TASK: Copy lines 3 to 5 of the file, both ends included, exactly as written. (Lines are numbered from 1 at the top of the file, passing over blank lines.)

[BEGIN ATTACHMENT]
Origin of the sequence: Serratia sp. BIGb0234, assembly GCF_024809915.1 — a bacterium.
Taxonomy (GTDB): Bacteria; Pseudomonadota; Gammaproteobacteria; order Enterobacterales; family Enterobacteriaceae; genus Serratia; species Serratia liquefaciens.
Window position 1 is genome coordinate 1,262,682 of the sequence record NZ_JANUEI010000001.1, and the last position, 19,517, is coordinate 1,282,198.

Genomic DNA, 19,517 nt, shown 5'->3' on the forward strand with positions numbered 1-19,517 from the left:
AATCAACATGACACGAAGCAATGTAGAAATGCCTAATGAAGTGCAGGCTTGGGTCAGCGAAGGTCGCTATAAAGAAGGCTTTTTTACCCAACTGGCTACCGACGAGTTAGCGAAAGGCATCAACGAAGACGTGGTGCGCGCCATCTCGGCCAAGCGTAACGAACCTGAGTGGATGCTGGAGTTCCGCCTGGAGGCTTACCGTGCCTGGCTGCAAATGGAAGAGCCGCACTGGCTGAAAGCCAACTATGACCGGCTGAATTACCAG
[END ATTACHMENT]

Window position 1 is genome coordinate 1,262,682 of the sequence record NZ_JANUEI010000001.1, and the last position, 19,517, is coordinate 1,282,198.

Genomic DNA, 19,517 nt, shown 5'->3' on the forward strand with positions numbered 1-19,517 from the left:
AATCAACATGACACGAAGCAATGTAGAAATGCCTAATGAAGTGCAGGCTTGGGTCAGCGAAGGTCGCTATAAAGAAGGCTTTTTTACCCAACTGGCTACCGACGAGTTAGCGAAAGGCATCAACGAAGACGTGGTGCGCGCCATCTCGGCCAAGCGTAACGAACCTGAGTGGATGCTGGAGTTCCGCCTGGAGGCTTACCGTGCCTGGCTGCAAATGGAAGAGCCGCACTGGCTGAAAGCCAACTATGACCGGCTGAATTACCAG